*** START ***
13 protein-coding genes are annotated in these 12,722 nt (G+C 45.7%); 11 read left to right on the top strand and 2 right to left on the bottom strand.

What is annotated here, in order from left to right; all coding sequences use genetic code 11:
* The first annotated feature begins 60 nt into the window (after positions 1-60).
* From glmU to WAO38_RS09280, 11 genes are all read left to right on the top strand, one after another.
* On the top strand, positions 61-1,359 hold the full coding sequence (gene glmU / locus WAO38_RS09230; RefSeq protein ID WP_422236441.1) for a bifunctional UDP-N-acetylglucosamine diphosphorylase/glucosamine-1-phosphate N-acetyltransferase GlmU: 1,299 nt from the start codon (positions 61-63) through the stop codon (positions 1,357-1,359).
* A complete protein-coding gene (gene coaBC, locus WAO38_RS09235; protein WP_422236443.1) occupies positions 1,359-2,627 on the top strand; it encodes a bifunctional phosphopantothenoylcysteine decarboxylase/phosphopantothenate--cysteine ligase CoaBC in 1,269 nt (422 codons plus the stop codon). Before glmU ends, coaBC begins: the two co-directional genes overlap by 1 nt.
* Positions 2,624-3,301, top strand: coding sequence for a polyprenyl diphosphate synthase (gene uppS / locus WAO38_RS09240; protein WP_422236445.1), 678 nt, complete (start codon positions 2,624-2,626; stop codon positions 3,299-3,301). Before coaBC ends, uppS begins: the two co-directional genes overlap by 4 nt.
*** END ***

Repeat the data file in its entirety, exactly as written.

13 protein-coding genes are annotated in these 12,722 nt (G+C 45.7%); 11 read left to right on the top strand and 2 right to left on the bottom strand.

What is annotated here, in order from left to right; all coding sequences use genetic code 11:
* The first annotated feature begins 60 nt into the window (after positions 1-60).
* From glmU to WAO38_RS09280, 11 genes are all read left to right on the top strand, one after another.
* On the top strand, positions 61-1,359 hold the full coding sequence (gene glmU / locus WAO38_RS09230; RefSeq protein ID WP_422236441.1) for a bifunctional UDP-N-acetylglucosamine diphosphorylase/glucosamine-1-phosphate N-acetyltransferase GlmU: 1,299 nt from the start codon (positions 61-63) through the stop codon (positions 1,357-1,359).
* A complete protein-coding gene (gene coaBC, locus WAO38_RS09235; protein WP_422236443.1) occupies positions 1,359-2,627 on the top strand; it encodes a bifunctional phosphopantothenoylcysteine decarboxylase/phosphopantothenate--cysteine ligase CoaBC in 1,269 nt (422 codons plus the stop codon). Before glmU ends, coaBC begins: the two co-directional genes overlap by 1 nt.
* Positions 2,624-3,301, top strand: coding sequence for a polyprenyl diphosphate synthase (gene uppS / locus WAO38_RS09240; protein WP_422236445.1), 678 nt, complete (start codon positions 2,624-2,626; stop codon positions 3,299-3,301). Before coaBC ends, uppS begins: the two co-directional genes overlap by 4 nt.